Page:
A new study from the University of Missouri and the University of Illinois at Chicago has found that parents who promote good behavior by offering material possessions could be setting up difficulties for their children later on in life.
The authors of the study, “Material Parenting: How the Use of Goods in Parenting Fosters Materialism in the Next Generation,” discovered three parenting strategies that ended with greater materialism. Offering material possessions as a reward to children for something they should be doing, such as getting good grades; giving gifts to show affection; and taking away toys as a punishment.
“Our research suggests that children who receive many material rewards from their parents will likely continue rewarding themselves with material goods when they are grown—well into adulthood – and this could be problematic,” said Marsha Richins, Myron Watkins distinguished professor of marketing in theRobert J. Trulaske, Sr. College of Business at MU. “Our research highlights the value of examining childhood circumstances and parenting practices to understand consumer behaviors of adults.”
Parents who used material goods in these three ways were more likely to see their children grow up with the belief that the quality and quantity of material possessions aids in the attractiveness of a person. Previous research on the topic has shown that adults who define themselves by their possessions are more likely to have marital problems, gambling addictions, financial debt and decreased well-being. In addition, materialism can also lead to environmental issues from overconsumption and wasting of goods.
“Loving parents tend to provide their children with material rewards,” Richins said. “One explanation for the link between material rewards and later materialism is that children who receive these rewards are more likely than others to use possessions to define and enhance themselves, an essential element of materialism.”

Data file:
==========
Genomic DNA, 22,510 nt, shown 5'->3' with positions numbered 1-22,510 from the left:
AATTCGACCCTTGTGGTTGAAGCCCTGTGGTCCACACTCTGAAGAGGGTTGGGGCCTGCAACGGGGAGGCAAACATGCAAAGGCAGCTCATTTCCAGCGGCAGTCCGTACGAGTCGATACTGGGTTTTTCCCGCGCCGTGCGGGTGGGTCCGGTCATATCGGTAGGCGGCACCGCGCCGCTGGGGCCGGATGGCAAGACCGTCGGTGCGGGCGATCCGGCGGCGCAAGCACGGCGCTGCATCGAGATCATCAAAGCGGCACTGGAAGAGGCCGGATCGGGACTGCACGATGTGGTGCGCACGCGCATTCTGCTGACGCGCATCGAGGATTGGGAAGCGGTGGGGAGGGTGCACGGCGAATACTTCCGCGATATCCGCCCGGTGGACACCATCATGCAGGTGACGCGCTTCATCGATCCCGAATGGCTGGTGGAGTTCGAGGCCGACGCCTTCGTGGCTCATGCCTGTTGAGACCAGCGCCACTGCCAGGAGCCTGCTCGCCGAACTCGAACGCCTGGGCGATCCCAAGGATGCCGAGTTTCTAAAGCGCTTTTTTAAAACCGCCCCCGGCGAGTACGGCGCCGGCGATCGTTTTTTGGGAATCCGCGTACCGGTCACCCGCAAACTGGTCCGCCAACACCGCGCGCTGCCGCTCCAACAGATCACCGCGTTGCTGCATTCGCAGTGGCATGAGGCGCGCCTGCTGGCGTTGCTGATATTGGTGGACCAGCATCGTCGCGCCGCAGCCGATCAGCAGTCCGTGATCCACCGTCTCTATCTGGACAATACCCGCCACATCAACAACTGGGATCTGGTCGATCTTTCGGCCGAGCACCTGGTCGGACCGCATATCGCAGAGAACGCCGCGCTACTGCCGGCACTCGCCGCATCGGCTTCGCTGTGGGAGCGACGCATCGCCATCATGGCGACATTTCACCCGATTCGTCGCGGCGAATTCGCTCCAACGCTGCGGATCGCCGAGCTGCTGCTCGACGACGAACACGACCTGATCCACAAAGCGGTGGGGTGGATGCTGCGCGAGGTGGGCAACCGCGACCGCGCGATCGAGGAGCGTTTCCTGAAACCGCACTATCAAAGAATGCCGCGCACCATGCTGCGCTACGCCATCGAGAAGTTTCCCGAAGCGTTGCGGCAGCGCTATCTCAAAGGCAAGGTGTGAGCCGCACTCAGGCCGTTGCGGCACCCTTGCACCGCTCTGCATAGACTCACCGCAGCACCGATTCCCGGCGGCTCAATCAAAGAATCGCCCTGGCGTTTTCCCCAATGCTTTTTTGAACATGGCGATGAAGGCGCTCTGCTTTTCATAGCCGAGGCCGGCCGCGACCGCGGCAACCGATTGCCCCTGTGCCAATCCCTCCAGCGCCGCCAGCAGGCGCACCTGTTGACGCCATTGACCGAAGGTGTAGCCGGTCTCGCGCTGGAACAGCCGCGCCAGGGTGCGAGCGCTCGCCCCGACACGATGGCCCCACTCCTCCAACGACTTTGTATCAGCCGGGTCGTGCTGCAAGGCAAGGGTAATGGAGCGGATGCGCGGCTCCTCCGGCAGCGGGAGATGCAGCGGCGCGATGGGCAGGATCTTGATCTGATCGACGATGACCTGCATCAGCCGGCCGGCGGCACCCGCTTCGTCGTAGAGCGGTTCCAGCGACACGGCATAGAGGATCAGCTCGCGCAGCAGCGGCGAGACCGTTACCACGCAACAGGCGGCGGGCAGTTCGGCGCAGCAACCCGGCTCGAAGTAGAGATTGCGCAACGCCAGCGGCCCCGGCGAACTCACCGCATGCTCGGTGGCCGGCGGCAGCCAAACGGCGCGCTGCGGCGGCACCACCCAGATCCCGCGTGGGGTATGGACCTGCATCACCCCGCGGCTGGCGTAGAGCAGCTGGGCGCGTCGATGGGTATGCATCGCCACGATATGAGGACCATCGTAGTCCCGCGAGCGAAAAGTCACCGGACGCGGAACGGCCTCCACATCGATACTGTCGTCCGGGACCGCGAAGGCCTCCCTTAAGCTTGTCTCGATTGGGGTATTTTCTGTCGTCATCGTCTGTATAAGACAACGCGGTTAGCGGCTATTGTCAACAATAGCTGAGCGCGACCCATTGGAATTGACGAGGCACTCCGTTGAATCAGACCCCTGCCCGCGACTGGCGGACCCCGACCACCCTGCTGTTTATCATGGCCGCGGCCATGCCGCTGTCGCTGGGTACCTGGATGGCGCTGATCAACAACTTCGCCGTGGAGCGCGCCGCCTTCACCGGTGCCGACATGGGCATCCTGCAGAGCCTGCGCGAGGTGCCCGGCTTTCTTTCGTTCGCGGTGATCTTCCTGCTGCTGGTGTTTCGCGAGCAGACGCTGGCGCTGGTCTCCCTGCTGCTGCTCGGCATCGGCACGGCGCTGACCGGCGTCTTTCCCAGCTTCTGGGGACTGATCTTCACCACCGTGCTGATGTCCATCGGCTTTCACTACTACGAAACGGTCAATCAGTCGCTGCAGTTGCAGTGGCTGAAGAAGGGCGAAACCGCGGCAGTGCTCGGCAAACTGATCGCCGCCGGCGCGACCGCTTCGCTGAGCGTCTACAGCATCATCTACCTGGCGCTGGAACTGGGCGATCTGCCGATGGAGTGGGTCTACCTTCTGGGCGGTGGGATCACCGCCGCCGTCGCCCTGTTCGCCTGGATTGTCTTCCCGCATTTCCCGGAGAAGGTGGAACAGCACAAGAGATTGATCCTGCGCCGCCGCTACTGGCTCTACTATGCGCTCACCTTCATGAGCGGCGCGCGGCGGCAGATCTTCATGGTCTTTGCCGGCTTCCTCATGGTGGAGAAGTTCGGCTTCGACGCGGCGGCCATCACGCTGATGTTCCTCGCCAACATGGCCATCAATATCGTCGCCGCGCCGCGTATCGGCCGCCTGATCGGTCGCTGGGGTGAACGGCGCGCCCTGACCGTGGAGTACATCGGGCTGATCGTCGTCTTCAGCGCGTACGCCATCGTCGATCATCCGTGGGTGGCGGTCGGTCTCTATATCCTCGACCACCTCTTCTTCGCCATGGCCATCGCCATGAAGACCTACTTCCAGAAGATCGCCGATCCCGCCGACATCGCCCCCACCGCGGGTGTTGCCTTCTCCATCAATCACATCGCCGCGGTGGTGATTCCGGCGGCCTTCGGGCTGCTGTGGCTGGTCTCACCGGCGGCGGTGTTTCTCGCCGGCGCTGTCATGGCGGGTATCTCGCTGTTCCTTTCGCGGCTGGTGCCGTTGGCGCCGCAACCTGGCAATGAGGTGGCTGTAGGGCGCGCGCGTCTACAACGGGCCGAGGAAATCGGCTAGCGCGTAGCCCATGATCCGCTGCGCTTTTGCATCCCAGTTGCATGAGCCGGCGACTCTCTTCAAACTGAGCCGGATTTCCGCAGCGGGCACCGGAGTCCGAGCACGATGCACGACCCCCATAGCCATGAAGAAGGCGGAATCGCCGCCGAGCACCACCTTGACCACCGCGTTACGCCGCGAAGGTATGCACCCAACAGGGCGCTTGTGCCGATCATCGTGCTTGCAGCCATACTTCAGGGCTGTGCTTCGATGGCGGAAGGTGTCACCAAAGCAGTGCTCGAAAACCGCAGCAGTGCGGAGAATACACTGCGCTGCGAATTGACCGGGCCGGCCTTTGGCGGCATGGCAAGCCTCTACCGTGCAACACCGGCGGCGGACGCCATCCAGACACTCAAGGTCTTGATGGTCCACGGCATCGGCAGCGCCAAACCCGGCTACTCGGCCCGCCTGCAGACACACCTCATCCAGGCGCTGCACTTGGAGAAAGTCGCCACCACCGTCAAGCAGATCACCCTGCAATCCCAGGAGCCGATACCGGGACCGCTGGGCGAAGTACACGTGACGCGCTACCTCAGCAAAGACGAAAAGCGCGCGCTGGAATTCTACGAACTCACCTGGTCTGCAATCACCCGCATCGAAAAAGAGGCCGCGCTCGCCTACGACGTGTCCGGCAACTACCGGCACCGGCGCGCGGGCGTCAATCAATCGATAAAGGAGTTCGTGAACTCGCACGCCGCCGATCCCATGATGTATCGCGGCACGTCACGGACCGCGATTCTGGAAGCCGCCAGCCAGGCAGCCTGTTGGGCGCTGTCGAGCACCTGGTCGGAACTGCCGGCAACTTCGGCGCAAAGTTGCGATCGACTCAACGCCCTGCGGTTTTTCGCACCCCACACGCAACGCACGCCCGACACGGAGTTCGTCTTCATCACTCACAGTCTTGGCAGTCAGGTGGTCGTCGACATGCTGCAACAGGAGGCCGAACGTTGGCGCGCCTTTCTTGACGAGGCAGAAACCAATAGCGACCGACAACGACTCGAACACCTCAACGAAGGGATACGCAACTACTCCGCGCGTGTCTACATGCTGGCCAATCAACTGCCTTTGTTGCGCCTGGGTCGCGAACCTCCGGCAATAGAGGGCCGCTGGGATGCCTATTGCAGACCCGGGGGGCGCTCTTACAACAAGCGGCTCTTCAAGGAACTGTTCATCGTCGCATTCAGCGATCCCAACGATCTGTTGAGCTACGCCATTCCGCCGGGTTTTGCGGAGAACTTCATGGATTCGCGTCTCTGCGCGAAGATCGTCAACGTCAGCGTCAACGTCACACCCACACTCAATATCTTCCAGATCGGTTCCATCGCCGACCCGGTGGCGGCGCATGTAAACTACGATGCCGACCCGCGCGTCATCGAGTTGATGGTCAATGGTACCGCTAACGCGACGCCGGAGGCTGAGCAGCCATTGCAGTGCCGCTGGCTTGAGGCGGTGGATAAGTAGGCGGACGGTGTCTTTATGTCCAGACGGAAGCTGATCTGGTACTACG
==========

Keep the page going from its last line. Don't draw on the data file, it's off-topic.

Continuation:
Researchers discovered other areas of parenting that may have an influence over attitudes toward materialism later in life, such as the relationship between parental rejection and materialism. Children who grew up feeling that their parents were either disappointed in them or did not have time for them were found to be more likely to be materialistic later in life. Adults who had grown up receiving both material rewards and punishments were also found to be more likely to admire people with expensive possessions.
“It’s OK to want to buy things for your children, but remember to encourage them to be grateful for all the people and things they have in their lives,” Chaplin said. “Each time children express their gratitude, they become more aware of how fortunate they are, which paves the way for them to be more generous and less materialistic. Spend time with your children and model warmth, gratitude and generosity to help curb materialism.”
The study looked at over 700 adults. Participants discussed issues such as their relationship with their parents and the rewards and punishments they had received during critical stages of their childhood with researchers.